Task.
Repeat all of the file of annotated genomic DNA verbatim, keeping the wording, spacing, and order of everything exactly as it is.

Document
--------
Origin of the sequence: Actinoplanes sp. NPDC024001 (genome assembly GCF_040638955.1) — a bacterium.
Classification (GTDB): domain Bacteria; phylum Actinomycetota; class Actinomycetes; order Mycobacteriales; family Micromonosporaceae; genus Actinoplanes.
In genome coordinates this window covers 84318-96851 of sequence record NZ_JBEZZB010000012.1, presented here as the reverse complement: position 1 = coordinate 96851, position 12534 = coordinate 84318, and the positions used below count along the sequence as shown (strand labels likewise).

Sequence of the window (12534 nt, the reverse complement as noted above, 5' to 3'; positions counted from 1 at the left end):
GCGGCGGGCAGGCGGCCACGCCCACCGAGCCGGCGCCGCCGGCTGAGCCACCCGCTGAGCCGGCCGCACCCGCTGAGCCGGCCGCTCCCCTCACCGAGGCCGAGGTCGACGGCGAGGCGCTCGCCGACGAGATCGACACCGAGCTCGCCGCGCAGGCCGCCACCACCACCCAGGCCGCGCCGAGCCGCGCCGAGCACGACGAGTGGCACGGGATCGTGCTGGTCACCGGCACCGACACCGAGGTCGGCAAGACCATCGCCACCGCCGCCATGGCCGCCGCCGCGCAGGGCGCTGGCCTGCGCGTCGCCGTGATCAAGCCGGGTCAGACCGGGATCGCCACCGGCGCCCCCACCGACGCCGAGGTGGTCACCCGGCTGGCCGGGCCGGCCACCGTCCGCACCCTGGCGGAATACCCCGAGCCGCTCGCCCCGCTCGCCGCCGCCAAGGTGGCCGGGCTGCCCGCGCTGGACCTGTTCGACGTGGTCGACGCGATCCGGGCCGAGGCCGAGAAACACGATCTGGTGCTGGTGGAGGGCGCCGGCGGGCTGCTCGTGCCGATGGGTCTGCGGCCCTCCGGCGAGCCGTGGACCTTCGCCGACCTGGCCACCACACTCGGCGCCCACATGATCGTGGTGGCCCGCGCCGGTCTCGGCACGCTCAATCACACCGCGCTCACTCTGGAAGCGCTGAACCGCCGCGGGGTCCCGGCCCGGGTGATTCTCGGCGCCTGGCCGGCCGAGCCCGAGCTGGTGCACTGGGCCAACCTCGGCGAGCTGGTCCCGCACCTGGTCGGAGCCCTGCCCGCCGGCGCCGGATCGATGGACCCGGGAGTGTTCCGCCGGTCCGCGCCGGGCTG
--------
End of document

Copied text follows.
Origin of the sequence: Actinoplanes sp. NPDC024001 (genome assembly GCF_040638955.1) — a bacterium.
Classification (GTDB): domain Bacteria; phylum Actinomycetota; class Actinomycetes; order Mycobacteriales; family Micromonosporaceae; genus Actinoplanes.
In genome coordinates this window covers 84318-96851 of sequence record NZ_JBEZZB010000012.1, presented here as the reverse complement: position 1 = coordinate 96851, position 12534 = coordinate 84318, and the positions used below count along the sequence as shown (strand labels likewise).

Sequence of the window (12534 nt, the reverse complement as noted above, 5' to 3'; positions counted from 1 at the left end):
GCGGCGGGCAGGCGGCCACGCCCACCGAGCCGGCGCCGCCGGCTGAGCCACCCGCTGAGCCGGCCGCACCCGCTGAGCCGGCCGCTCCCCTCACCGAGGCCGAGGTCGACGGCGAGGCGCTCGCCGACGAGATCGACACCGAGCTCGCCGCGCAGGCCGCCACCACCACCCAGGCCGCGCCGAGCCGCGCCGAGCACGACGAGTGGCACGGGATCGTGCTGGTCACCGGCACCGACACCGAGGTCGGCAAGACCATCGCCACCGCCGCCATGGCCGCCGCCGCGCAGGGCGCTGGCCTGCGCGTCGCCGTGATCAAGCCGGGTCAGACCGGGATCGCCACCGGCGCCCCCACCGACGCCGAGGTGGTCACCCGGCTGGCCGGGCCGGCCACCGTCCGCACCCTGGCGGAATACCCCGAGCCGCTCGCCCCGCTCGCCGCCGCCAAGGTGGCCGGGCTGCCCGCGCTGGACCTGTTCGACGTGGTCGACGCGATCCGGGCCGAGGCCGAGAAACACGATCTGGTGCTGGTGGAGGGCGCCGGCGGGCTGCTCGTGCCGATGGGTCTGCGGCCCTCCGGCGAGCCGTGGACCTTCGCCGACCTGGCCACCACACTCGGCGCCCACATGATCGTGGTGGCCCGCGCCGGTCTCGGCACGCTCAATCACACCGCGCTCACTCTGGAAGCGCTGAACCGCCGCGGGGTCCCGGCCCGGGTGATTCTCGGCGCCTGGCCGGCCGAGCCCGAGCTGGTGCACTGGGCCAACCTCGGCGAGCTGGTCCCGCACCTGGTCGGAGCCCTGCCCGCCGGCGCCGGATCGATGGACCCGGGAGTGTTCCGCCGGTCCGCGCCGGGCTG